Easthampton health officials issue warning after person, pets exposed to rabid raccoon

Hampshire County

EASTHAMPTON, Mass. (WWLP) – Health officials are investigating human and pet exposures to a raccoon with rabies in Easthampton on Monday. 

The Easthampton Department of Health said they were notified of one human and two domestic pet exposures to the infected wild animal on Friday. Results from a state testing lab on Monday showed the raccoon was positive for rabies. 

Another human exposure to a possibly rabid raccoon was also reported on Monday, test results are pending. Both exposures occurred in the areas of Clark Street and East Greene Street, according to health officials. 

“Rabies is a very serious disease that affects the brain and spinal cord of mammals (if an animal has hair or fur, it is a mammal),” the Easthampton Health Department explained. “Rabies is caused by a virus and almost always causes death. Rabies spreads when an animal with rabies bites another animal or person.”

Rabies can be found in the saliva of infected animals, which can spread if exposed to a scratch, wound, eyes, nose, or mouth of a person or animal. Most cases occur in wild animals like raccoons, skunks, bats, woodchucks, and foxes. Some pets, especially cats and farm animals can also get rabies.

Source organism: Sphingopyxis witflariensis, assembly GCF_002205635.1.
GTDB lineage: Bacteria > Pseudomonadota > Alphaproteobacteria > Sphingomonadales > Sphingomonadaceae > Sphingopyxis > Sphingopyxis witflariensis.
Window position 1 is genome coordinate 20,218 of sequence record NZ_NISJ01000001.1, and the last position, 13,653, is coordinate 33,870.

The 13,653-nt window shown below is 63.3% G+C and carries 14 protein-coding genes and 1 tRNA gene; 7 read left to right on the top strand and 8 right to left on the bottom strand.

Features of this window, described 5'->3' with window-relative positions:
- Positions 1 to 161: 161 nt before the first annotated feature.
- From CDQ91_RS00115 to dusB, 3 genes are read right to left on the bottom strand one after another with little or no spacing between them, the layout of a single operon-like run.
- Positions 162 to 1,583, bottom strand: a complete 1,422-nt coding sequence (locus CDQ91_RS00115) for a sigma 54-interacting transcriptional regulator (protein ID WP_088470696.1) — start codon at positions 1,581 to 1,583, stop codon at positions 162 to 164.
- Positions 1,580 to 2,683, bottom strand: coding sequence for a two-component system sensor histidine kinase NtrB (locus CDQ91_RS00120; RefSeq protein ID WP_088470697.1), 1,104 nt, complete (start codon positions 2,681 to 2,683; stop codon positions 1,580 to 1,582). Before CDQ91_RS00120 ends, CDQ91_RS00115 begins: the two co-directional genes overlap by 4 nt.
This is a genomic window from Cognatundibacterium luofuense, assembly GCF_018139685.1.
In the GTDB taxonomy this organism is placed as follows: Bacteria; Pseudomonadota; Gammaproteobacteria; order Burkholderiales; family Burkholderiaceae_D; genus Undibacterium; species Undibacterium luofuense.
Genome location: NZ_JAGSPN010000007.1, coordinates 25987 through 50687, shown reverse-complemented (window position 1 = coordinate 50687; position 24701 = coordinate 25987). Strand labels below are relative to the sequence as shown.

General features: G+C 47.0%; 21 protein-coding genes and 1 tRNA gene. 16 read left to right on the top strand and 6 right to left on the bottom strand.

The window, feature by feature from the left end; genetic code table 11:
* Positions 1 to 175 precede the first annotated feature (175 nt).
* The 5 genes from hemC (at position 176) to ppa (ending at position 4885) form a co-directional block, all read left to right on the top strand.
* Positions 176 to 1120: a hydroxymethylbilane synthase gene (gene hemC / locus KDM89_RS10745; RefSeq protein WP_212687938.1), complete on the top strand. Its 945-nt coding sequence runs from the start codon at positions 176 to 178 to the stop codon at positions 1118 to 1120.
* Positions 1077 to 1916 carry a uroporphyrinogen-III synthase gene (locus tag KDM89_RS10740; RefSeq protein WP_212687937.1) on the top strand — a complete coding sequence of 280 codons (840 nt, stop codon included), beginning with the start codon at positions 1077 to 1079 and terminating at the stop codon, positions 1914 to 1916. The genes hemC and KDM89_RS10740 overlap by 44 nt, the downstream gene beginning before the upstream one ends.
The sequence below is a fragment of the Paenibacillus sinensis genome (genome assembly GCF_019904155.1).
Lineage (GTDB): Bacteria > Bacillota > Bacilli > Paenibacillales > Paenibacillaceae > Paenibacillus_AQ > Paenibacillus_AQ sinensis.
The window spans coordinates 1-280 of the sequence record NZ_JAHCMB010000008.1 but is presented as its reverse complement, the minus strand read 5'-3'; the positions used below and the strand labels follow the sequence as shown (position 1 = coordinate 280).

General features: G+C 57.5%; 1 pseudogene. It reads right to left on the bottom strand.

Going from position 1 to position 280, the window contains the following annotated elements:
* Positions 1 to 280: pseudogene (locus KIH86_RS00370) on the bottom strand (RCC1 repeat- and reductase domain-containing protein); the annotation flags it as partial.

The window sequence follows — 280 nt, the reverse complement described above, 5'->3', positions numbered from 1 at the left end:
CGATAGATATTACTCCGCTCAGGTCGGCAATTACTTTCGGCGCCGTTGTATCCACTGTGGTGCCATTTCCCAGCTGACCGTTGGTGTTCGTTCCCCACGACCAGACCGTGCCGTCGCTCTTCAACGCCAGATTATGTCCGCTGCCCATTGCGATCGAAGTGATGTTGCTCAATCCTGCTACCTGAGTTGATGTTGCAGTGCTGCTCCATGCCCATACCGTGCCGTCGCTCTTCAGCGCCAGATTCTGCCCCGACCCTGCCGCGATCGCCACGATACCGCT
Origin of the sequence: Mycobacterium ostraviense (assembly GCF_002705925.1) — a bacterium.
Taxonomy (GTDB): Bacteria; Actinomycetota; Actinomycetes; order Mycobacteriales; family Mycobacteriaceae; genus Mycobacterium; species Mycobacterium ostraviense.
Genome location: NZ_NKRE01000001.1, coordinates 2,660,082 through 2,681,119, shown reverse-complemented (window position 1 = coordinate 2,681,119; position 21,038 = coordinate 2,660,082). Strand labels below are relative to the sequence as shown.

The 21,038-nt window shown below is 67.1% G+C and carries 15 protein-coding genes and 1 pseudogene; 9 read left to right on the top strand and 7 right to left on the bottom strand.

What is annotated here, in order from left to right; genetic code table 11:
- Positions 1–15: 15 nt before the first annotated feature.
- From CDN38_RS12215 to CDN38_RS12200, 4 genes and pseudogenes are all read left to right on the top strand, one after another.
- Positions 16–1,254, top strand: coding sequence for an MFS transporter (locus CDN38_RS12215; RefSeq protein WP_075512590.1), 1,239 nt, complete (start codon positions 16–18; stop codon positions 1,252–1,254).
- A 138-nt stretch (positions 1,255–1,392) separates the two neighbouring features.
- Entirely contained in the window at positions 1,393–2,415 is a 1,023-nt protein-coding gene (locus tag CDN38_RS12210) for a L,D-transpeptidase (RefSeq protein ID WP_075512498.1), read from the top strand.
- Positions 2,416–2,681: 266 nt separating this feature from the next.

It can be difficult to tell if an animal has been infected by rabies, health officials said. Some animals may act aggressively and attack people or other animals. Health officials are advising residents to not handle, approach, or feed any wildlife.

Easthampton’s Health Director Bri Eichstaedt told 22News that vaccinating your pet against rabies could save their lives, “When there is an exposure, if that wildlife either tests positive or if we can’t collect the wildlife then either way the pet will need to quarantine and if the pet is unvaccinated, which means its never been vaccinated in it’s life, the state recommends euthanization.”

If you or your pet come in contact with wildlife, you’re asked to call the Easthampton Police Department’s non-emergency line at (413) 527-1212.

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